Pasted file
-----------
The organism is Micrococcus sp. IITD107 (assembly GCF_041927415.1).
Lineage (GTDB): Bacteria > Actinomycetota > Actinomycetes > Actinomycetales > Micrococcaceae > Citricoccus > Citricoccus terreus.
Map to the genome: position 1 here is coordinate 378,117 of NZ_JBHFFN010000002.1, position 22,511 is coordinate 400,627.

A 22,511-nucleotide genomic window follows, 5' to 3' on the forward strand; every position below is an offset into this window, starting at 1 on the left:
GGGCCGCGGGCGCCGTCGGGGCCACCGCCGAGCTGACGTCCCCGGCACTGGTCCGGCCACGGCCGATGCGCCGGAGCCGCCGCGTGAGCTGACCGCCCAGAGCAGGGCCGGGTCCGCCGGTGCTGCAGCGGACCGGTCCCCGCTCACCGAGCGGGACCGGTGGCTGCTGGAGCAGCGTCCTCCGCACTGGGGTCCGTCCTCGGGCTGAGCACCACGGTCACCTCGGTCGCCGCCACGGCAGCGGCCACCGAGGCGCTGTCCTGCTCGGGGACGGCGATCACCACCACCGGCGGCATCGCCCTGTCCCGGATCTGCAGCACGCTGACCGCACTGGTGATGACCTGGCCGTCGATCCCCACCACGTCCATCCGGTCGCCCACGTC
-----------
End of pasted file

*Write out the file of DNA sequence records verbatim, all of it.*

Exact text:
The organism is Micrococcus sp. IITD107 (assembly GCF_041927415.1).
Lineage (GTDB): Bacteria > Actinomycetota > Actinomycetes > Actinomycetales > Micrococcaceae > Citricoccus > Citricoccus terreus.
Map to the genome: position 1 here is coordinate 378,117 of NZ_JBHFFN010000002.1, position 22,511 is coordinate 400,627.

A 22,511-nucleotide genomic window follows, 5' to 3' on the forward strand; every position below is an offset into this window, starting at 1 on the left:
GGGCCGCGGGCGCCGTCGGGGCCACCGCCGAGCTGACGTCCCCGGCACTGGTCCGGCCACGGCCGATGCGCCGGAGCCGCCGCGTGAGCTGACCGCCCAGAGCAGGGCCGGGTCCGCCGGTGCTGCAGCGGACCGGTCCCCGCTCACCGAGCGGGACCGGTGGCTGCTGGAGCAGCGTCCTCCGCACTGGGGTCCGTCCTCGGGCTGAGCACCACGGTCACCTCGGTCGCCGCCACGGCAGCGGCCACCGAGGCGCTGTCCTGCTCGGGGACGGCGATCACCACCACCGGCGGCATCGCCCTGTCCCGGATCTGCAGCACGCTGACCGCACTGGTGATGACCTGGCCGTCGATCCCCACCACGTCCATCCGGTCGCCCACGTC